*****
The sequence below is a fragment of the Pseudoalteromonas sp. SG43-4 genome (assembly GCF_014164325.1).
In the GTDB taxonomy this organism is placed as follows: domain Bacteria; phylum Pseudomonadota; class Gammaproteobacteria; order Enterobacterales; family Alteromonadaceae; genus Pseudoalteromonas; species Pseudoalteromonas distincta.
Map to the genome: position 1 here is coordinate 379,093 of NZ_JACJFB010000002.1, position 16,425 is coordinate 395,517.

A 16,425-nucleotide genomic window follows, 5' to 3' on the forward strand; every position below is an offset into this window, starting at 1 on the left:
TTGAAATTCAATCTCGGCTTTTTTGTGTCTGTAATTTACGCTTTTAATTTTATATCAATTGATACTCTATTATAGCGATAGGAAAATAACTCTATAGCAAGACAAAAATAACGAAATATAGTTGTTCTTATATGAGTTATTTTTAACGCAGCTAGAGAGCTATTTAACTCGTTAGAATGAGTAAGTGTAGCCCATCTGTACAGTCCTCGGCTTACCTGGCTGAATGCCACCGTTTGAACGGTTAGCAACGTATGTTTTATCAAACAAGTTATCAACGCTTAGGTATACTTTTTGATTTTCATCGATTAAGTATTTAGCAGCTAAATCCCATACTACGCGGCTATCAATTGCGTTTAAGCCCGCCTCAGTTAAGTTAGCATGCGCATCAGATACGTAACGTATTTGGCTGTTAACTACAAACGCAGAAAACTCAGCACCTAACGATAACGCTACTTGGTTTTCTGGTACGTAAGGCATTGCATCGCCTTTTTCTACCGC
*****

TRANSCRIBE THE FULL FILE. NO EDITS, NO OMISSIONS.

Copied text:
The sequence below is a fragment of the Pseudoalteromonas sp. SG43-4 genome (assembly GCF_014164325.1).
In the GTDB taxonomy this organism is placed as follows: domain Bacteria; phylum Pseudomonadota; class Gammaproteobacteria; order Enterobacterales; family Alteromonadaceae; genus Pseudoalteromonas; species Pseudoalteromonas distincta.
Map to the genome: position 1 here is coordinate 379,093 of NZ_JACJFB010000002.1, position 16,425 is coordinate 395,517.

A 16,425-nucleotide genomic window follows, 5' to 3' on the forward strand; every position below is an offset into this window, starting at 1 on the left:
TTGAAATTCAATCTCGGCTTTTTTGTGTCTGTAATTTACGCTTTTAATTTTATATCAATTGATACTCTATTATAGCGATAGGAAAATAACTCTATAGCAAGACAAAAATAACGAAATATAGTTGTTCTTATATGAGTTATTTTTAACGCAGCTAGAGAGCTATTTAACTCGTTAGAATGAGTAAGTGTAGCCCATCTGTACAGTCCTCGGCTTACCTGGCTGAATGCCACCGTTTGAACGGTTAGCAACGTATGTTTTATCAAACAAGTTATCAACGCTTAGGTATACTTTTTGATTTTCATCGATTAAGTATTTAGCAGCTAAATCCCATACTACGCGGCTATCAATTGCGTTTAAGCCCGCCTCAGTTAAGTTAGCATGCGCATCAGATACGTAACGTATTTGGCTGTTAACTACAAACGCAGAAAACTCAGCACCTAACGATAACGCTACTTGGTTTTCTGGTACGTAAGGCATTGCATCGCCTTTTTCTACCGC